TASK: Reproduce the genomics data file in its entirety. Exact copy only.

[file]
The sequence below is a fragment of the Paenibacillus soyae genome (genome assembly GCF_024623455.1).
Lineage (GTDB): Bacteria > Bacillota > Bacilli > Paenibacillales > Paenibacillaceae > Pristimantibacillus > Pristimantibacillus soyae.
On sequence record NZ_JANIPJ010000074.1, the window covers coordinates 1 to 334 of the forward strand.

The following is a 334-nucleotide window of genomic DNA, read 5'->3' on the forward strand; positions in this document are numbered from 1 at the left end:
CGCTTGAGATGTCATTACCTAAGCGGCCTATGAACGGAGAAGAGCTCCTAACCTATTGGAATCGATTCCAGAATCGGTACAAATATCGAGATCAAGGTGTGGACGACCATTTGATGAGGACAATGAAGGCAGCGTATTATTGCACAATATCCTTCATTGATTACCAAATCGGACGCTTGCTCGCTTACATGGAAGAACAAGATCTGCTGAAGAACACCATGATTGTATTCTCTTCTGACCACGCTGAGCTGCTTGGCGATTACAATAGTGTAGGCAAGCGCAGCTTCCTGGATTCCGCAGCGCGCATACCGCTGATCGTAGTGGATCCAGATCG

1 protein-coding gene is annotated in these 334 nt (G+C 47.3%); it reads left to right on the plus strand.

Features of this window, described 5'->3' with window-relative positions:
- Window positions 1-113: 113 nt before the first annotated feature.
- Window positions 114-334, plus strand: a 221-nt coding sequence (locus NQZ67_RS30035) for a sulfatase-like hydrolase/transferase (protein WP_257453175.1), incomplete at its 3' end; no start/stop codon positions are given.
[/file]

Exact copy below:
The sequence below is a fragment of the Paenibacillus soyae genome (genome assembly GCF_024623455.1).
Lineage (GTDB): Bacteria > Bacillota > Bacilli > Paenibacillales > Paenibacillaceae > Pristimantibacillus > Pristimantibacillus soyae.
On sequence record NZ_JANIPJ010000074.1, the window covers coordinates 1 to 334 of the forward strand.

The following is a 334-nucleotide window of genomic DNA, read 5'->3' on the forward strand; positions in this document are numbered from 1 at the left end:
CGCTTGAGATGTCATTACCTAAGCGGCCTATGAACGGAGAAGAGCTCCTAACCTATTGGAATCGATTCCAGAATCGGTACAAATATCGAGATCAAGGTGTGGACGACCATTTGATGAGGACAATGAAGGCAGCGTATTATTGCACAATATCCTTCATTGATTACCAAATCGGACGCTTGCTCGCTTACATGGAAGAACAAGATCTGCTGAAGAACACCATGATTGTATTCTCTTCTGACCACGCTGAGCTGCTTGGCGATTACAATAGTGTAGGCAAGCGCAGCTTCCTGGATTCCGCAGCGCGCATACCGCTGATCGTAGTGGATCCAGATCG

1 protein-coding gene is annotated in these 334 nt (G+C 47.3%); it reads left to right on the plus strand.

Features of this window, described 5'->3' with window-relative positions:
- Window positions 1-113: 113 nt before the first annotated feature.
- Window positions 114-334, plus strand: a 221-nt coding sequence (locus NQZ67_RS30035) for a sulfatase-like hydrolase/transferase (protein WP_257453175.1), incomplete at its 3' end; no start/stop codon positions are given.